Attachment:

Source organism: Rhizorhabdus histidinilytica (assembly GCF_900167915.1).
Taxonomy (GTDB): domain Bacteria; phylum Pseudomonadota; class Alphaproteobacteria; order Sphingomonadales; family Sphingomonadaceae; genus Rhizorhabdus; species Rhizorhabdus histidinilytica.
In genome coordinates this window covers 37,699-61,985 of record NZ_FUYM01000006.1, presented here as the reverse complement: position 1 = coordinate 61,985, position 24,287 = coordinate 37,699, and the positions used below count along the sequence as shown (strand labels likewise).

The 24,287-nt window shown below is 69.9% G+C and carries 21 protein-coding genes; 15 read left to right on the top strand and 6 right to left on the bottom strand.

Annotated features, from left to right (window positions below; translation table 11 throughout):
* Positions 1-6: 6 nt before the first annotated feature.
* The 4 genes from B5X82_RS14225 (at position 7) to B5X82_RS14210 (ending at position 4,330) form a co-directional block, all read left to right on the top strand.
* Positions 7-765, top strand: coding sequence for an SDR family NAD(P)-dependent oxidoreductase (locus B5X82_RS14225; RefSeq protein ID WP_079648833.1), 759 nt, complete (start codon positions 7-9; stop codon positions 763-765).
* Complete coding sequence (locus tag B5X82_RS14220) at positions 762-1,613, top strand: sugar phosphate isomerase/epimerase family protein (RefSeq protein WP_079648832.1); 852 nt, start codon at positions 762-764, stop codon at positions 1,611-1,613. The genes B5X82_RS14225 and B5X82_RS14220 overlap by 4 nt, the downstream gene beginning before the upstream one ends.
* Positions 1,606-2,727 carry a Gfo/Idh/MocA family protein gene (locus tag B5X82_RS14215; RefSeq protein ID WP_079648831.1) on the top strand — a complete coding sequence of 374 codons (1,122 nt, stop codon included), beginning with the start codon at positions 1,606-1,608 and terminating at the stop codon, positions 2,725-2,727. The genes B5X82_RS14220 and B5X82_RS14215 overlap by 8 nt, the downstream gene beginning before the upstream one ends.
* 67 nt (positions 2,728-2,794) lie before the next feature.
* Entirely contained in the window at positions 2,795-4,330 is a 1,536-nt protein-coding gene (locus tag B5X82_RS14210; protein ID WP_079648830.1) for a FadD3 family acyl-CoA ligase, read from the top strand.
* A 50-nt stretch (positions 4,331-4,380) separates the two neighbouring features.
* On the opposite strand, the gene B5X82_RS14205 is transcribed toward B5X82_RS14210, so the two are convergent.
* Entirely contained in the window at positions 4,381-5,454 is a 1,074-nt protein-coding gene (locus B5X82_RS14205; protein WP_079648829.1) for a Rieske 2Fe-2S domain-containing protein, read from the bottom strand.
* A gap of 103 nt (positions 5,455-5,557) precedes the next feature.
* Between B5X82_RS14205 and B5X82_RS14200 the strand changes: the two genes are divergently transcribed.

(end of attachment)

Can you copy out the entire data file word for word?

Source organism: Rhizorhabdus histidinilytica (assembly GCF_900167915.1).
Taxonomy (GTDB): domain Bacteria; phylum Pseudomonadota; class Alphaproteobacteria; order Sphingomonadales; family Sphingomonadaceae; genus Rhizorhabdus; species Rhizorhabdus histidinilytica.
In genome coordinates this window covers 37,699-61,985 of record NZ_FUYM01000006.1, presented here as the reverse complement: position 1 = coordinate 61,985, position 24,287 = coordinate 37,699, and the positions used below count along the sequence as shown (strand labels likewise).

The 24,287-nt window shown below is 69.9% G+C and carries 21 protein-coding genes; 15 read left to right on the top strand and 6 right to left on the bottom strand.

Annotated features, from left to right (window positions below; translation table 11 throughout):
* Positions 1-6: 6 nt before the first annotated feature.
* The 4 genes from B5X82_RS14225 (at position 7) to B5X82_RS14210 (ending at position 4,330) form a co-directional block, all read left to right on the top strand.
* Positions 7-765, top strand: coding sequence for an SDR family NAD(P)-dependent oxidoreductase (locus B5X82_RS14225; RefSeq protein ID WP_079648833.1), 759 nt, complete (start codon positions 7-9; stop codon positions 763-765).
* Complete coding sequence (locus tag B5X82_RS14220) at positions 762-1,613, top strand: sugar phosphate isomerase/epimerase family protein (RefSeq protein WP_079648832.1); 852 nt, start codon at positions 762-764, stop codon at positions 1,611-1,613. The genes B5X82_RS14225 and B5X82_RS14220 overlap by 4 nt, the downstream gene beginning before the upstream one ends.
* Positions 1,606-2,727 carry a Gfo/Idh/MocA family protein gene (locus tag B5X82_RS14215; RefSeq protein ID WP_079648831.1) on the top strand — a complete coding sequence of 374 codons (1,122 nt, stop codon included), beginning with the start codon at positions 1,606-1,608 and terminating at the stop codon, positions 2,725-2,727. The genes B5X82_RS14220 and B5X82_RS14215 overlap by 8 nt, the downstream gene beginning before the upstream one ends.
* 67 nt (positions 2,728-2,794) lie before the next feature.
* Entirely contained in the window at positions 2,795-4,330 is a 1,536-nt protein-coding gene (locus tag B5X82_RS14210; protein ID WP_079648830.1) for a FadD3 family acyl-CoA ligase, read from the top strand.
* A 50-nt stretch (positions 4,331-4,380) separates the two neighbouring features.
* On the opposite strand, the gene B5X82_RS14205 is transcribed toward B5X82_RS14210, so the two are convergent.
* Entirely contained in the window at positions 4,381-5,454 is a 1,074-nt protein-coding gene (locus B5X82_RS14205; protein WP_079648829.1) for a Rieske 2Fe-2S domain-containing protein, read from the bottom strand.
* A gap of 103 nt (positions 5,455-5,557) precedes the next feature.
* Between B5X82_RS14205 and B5X82_RS14200 the strand changes: the two genes are divergently transcribed.